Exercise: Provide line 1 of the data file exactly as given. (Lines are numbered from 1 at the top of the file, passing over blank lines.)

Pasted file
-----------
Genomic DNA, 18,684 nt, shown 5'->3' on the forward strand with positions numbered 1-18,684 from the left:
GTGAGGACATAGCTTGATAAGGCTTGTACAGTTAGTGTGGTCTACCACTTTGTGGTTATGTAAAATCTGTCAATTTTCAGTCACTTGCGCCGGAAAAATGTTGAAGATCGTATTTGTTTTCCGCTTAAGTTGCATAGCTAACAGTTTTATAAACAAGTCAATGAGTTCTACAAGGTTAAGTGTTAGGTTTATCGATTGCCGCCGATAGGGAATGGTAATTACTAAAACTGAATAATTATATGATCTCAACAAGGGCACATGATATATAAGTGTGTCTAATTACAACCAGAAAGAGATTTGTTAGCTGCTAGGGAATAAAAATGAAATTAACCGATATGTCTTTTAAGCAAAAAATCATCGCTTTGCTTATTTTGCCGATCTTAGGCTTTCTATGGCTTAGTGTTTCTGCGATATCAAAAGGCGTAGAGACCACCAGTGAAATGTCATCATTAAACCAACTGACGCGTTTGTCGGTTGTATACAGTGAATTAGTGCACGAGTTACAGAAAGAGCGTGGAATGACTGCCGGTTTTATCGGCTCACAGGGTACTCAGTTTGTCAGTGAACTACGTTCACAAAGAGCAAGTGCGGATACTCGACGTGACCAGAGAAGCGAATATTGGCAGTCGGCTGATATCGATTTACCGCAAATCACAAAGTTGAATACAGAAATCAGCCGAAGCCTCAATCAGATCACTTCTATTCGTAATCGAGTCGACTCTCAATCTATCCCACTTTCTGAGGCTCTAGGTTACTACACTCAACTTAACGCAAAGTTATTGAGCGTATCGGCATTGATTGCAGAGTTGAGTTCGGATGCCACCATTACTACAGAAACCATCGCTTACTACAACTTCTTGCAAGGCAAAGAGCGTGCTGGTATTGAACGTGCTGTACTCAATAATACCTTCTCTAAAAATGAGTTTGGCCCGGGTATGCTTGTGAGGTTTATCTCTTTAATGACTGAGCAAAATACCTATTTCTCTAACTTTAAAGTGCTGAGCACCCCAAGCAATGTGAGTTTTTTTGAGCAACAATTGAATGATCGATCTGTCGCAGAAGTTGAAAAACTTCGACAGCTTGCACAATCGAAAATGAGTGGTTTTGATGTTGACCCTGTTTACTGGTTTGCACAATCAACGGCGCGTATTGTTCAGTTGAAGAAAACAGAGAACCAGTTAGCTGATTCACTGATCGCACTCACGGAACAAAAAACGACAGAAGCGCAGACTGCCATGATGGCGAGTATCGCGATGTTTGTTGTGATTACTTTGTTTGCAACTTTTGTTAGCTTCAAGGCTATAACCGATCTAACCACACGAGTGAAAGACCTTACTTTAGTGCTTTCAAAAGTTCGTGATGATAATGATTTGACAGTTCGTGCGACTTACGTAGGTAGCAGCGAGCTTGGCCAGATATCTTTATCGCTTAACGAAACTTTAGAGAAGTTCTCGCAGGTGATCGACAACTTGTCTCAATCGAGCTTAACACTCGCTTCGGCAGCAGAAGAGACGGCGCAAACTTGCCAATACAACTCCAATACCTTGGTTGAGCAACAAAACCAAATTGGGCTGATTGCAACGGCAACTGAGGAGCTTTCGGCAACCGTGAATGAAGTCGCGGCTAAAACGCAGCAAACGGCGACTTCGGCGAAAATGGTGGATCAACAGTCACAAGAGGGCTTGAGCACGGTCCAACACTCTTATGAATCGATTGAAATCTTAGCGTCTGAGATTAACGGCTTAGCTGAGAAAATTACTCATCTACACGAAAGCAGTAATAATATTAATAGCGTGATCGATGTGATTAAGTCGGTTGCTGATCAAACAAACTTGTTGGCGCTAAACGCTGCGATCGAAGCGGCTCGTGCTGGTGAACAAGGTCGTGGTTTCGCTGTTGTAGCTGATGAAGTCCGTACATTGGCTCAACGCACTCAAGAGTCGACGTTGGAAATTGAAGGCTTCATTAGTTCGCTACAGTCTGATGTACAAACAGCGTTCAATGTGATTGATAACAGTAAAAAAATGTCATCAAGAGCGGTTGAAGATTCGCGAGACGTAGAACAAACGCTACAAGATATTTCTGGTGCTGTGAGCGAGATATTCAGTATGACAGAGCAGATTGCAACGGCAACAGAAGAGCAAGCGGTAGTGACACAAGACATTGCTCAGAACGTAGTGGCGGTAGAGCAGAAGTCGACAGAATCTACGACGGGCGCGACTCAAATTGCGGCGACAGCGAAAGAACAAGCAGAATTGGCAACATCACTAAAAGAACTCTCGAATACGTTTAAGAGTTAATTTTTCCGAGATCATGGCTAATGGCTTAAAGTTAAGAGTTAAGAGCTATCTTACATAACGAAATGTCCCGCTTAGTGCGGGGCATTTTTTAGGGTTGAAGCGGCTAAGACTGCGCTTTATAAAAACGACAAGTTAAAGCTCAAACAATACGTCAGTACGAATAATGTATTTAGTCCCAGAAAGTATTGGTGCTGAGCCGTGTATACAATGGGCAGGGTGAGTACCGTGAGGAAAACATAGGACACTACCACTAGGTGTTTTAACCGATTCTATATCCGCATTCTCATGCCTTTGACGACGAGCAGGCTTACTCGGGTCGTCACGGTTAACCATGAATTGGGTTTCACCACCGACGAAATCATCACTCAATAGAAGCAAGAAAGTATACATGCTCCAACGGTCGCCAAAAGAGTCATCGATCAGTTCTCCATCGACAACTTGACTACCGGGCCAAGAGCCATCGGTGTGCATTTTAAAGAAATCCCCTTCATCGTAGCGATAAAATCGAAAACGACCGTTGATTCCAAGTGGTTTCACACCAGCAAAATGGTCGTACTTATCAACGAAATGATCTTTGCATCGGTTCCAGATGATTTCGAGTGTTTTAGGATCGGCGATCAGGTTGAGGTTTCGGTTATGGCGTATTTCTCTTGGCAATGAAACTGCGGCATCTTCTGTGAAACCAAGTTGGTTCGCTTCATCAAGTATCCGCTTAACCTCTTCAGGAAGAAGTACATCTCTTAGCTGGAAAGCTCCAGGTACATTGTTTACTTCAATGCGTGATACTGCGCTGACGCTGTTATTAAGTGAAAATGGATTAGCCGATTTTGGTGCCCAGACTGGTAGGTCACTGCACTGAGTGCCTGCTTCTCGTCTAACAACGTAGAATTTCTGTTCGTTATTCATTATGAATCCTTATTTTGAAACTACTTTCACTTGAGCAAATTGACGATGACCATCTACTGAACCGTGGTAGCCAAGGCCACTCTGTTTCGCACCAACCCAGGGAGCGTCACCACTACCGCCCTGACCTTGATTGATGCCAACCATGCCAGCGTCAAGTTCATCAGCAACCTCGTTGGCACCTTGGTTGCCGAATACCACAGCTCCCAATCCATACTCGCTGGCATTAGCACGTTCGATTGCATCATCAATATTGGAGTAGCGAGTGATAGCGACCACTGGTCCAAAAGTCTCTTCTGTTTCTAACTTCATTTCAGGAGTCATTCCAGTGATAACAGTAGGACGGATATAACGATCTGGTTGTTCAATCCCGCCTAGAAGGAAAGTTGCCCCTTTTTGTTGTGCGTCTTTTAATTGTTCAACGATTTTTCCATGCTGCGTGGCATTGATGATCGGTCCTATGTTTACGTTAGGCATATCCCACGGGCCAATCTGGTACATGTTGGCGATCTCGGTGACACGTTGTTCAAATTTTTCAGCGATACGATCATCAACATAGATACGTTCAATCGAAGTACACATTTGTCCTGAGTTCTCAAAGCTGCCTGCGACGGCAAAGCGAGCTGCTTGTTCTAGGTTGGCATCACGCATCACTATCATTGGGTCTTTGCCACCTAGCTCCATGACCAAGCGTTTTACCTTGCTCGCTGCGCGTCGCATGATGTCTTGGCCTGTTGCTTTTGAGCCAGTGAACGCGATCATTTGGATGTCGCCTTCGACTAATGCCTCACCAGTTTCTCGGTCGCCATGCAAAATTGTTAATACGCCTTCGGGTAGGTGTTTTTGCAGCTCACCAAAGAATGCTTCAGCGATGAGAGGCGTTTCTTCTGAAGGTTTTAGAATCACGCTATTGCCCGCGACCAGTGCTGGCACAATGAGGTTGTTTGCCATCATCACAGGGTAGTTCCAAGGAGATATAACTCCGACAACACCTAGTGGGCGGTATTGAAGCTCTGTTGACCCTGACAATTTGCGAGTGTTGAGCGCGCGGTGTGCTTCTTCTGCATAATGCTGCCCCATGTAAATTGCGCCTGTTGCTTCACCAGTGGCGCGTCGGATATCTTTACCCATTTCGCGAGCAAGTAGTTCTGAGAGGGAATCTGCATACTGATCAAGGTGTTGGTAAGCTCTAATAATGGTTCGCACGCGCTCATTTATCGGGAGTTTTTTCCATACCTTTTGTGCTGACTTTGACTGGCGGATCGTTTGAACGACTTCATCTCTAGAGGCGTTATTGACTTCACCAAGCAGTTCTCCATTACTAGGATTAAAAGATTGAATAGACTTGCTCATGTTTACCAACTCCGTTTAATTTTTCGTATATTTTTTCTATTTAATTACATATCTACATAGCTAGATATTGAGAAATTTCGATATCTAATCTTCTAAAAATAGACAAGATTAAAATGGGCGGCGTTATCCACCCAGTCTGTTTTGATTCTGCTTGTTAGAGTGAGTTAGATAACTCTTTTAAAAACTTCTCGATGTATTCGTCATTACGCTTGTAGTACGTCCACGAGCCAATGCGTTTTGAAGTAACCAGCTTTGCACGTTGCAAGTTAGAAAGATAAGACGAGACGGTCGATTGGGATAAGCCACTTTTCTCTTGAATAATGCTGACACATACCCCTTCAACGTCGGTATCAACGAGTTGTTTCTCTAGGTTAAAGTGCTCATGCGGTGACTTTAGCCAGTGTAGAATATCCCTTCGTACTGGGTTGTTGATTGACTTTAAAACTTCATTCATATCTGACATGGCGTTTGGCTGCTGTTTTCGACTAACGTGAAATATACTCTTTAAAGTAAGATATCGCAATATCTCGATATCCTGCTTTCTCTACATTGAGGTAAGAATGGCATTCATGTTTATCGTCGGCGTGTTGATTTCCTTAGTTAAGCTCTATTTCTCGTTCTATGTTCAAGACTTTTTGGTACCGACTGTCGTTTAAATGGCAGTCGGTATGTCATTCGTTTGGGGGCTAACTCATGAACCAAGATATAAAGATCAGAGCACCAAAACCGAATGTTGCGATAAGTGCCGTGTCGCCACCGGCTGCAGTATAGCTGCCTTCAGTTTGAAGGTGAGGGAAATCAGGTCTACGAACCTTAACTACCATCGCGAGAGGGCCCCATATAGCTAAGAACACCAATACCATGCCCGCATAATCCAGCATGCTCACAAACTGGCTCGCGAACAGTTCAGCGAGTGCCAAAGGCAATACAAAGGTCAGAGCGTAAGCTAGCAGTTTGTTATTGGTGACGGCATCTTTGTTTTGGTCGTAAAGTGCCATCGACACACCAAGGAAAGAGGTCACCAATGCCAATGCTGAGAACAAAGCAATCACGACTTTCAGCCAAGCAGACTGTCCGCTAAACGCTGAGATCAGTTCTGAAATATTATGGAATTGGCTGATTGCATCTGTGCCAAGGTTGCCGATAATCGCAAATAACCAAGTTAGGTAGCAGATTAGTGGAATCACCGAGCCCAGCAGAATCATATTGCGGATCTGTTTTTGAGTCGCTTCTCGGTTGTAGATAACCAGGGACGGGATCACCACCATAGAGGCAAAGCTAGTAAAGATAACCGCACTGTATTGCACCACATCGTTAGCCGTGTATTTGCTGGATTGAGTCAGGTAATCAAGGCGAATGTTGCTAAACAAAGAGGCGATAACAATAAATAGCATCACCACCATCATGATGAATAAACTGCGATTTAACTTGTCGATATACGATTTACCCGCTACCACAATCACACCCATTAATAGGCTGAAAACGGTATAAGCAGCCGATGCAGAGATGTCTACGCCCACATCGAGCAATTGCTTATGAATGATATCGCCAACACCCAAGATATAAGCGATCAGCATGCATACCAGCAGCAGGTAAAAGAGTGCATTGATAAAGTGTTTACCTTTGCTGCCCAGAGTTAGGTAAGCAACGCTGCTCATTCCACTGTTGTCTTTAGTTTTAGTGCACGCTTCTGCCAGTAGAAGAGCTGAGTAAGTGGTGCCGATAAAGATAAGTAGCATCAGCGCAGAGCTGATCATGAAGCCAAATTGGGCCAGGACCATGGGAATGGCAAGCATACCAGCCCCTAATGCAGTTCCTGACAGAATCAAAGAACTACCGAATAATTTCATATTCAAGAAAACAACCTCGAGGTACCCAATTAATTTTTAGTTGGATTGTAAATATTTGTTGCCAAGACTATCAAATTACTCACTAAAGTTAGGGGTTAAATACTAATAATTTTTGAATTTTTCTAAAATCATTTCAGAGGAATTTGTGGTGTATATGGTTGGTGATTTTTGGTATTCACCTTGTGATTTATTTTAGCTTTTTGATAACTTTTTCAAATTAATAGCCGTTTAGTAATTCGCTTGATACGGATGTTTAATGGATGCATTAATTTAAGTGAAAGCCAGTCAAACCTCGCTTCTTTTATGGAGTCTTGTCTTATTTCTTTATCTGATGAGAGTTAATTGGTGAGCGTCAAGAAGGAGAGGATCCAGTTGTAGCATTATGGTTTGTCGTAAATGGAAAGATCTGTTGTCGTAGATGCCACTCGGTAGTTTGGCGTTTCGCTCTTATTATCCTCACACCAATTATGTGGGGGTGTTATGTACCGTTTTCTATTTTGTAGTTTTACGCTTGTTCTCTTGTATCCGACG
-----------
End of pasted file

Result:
Genomic DNA, 18,684 nt, shown 5'->3' on the forward strand with positions numbered 1-18,684 from the left: